UBA's President Maria Krautzberger said: "The new provisions in the Fertiliser Ordinance introduce long overdue steps which will hopefully reduce contamination enough to prevent water consumers from absorbing the costs of expensive treatment. Rigorous enforcement is crucial as is more monitoring in the affected regions. If contamination is not reduced, additional and more stringent requirements will have to apply for agriculture."
Nitrogen levels in the groundwater are often too high in particular in regions where intensive agriculture is practiced. This is because of the slurry and manure from mass livestock production which is spread on fields and because of mineral fertilisers where, for example, fruit and vegetables are grown. Water utilities are of course taking various measures to protect water including leasing the overlying surface areas themselves, moving wells or mixing pure water with the contaminated. The costs of these measures are already being incorporated into the price of drinking water.
However, in future such measures will not be enough in highly contaminated regions to keep nitrate levels in drinking water down. The UBA report supports this with data provided through the cooperation of the three large water utilities OOWV (Oldenburgisch-Ostfriesischer Wasserverband), Rheinenergie and RWW (Rheinisch-Westfälische Wasserwerksgesellschaft). It concludes that in some areas it might soon be the case that water must undergo additional treatment. There are various processes to remove the nitrates including electrodialysis, reverse osmosis, biological denitrification, or the CARIX process. The choice of a treatment process is largely determined by local factors such as water hardness or the necessity for pre- and post-treatment. The total costs of purification depend on the type of process employed and the specific local pollution, the nitrate target value to be achieved, and the amount of water to be treated. In any event, these processes mean additional costs for water consumers, which add up to 76 cents per cubic metre. In effect, consumers have to pay for the overfertilisation in their region.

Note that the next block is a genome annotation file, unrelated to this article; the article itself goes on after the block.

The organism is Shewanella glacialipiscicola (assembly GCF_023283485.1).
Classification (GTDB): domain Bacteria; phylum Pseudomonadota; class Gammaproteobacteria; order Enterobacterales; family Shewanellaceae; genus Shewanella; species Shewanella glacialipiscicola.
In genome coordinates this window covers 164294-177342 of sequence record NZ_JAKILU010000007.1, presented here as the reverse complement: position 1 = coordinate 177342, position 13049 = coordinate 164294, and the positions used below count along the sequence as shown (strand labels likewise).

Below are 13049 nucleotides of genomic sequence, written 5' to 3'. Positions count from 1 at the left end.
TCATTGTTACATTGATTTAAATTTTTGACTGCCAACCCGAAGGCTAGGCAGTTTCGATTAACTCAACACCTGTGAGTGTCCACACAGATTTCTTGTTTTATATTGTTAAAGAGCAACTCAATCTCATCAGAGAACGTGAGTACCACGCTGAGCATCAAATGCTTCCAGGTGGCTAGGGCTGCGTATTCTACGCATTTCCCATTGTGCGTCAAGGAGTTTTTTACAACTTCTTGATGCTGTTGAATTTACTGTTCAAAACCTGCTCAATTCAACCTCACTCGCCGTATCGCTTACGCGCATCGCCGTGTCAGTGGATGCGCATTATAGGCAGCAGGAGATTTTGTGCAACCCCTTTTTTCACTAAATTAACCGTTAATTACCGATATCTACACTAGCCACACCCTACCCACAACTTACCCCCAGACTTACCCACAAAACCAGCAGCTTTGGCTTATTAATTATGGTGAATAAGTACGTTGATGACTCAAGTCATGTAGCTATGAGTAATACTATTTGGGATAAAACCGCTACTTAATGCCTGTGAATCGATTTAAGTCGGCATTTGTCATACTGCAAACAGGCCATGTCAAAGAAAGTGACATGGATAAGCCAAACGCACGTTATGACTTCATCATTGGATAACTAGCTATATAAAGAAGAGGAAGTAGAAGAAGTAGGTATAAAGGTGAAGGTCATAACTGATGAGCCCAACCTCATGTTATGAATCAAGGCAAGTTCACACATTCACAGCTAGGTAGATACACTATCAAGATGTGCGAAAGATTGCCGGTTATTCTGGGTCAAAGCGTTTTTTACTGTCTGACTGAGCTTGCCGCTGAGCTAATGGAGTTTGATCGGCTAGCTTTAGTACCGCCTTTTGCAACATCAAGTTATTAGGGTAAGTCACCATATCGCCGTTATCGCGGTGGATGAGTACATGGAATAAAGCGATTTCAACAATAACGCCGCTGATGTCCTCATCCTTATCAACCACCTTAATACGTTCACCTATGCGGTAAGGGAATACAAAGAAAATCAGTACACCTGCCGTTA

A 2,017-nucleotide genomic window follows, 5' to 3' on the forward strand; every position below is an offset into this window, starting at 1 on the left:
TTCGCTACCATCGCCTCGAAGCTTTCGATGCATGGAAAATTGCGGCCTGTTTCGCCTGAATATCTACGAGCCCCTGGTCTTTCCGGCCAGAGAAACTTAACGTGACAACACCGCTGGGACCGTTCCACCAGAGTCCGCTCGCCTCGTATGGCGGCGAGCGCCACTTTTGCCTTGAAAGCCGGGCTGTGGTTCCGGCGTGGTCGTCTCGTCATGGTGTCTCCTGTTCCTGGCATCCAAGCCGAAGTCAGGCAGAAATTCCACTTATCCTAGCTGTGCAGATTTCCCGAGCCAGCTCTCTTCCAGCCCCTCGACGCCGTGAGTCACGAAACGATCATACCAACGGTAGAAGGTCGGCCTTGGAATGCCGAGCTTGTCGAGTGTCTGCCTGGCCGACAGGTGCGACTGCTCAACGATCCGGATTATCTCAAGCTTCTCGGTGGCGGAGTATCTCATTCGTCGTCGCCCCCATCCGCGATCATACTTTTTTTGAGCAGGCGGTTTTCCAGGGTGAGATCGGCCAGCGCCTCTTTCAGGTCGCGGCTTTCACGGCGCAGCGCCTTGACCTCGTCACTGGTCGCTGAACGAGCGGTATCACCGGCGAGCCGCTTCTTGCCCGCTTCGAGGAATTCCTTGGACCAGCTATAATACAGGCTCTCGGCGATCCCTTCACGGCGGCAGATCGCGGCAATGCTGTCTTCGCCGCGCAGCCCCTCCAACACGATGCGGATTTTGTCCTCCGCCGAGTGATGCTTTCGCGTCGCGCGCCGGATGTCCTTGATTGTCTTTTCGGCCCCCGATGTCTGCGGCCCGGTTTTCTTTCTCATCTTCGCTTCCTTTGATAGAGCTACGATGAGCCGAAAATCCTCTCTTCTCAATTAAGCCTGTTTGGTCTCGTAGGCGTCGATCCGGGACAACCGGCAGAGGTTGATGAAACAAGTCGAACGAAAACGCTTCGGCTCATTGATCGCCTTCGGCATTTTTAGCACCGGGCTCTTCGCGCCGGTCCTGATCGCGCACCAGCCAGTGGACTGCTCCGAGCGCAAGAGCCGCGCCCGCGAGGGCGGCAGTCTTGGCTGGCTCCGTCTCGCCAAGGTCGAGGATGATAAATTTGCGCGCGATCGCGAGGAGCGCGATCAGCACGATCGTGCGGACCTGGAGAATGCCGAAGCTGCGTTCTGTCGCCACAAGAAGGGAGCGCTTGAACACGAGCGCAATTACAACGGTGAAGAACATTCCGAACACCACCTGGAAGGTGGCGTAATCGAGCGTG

The study also calculates how much the total cost of decreasing the nitrate in Germany's groundwater could be: it ranges between €580 million and €767 million per year. To compare: the measures included in the amended Fertiliser Ordinance are claimed by the Land ministry of economic affairs to be up to €111.7 million per year; in other words, a fraction of what affected water customers would have to pay. All of which goes to show again that prevention is better than cure. The above measures will not only help to cut nitrate inputs and the costs of water treatment, but will even have many positive effects on the environment such as the conservation of biodiversity.
Amendments to fertilisers legislation concern the Fertiliser Act, the planned introduction of legislation on material flows, and the Fertilisers Ordinance which was comprehensively revised in long-term process and finally adopted in spring 2017.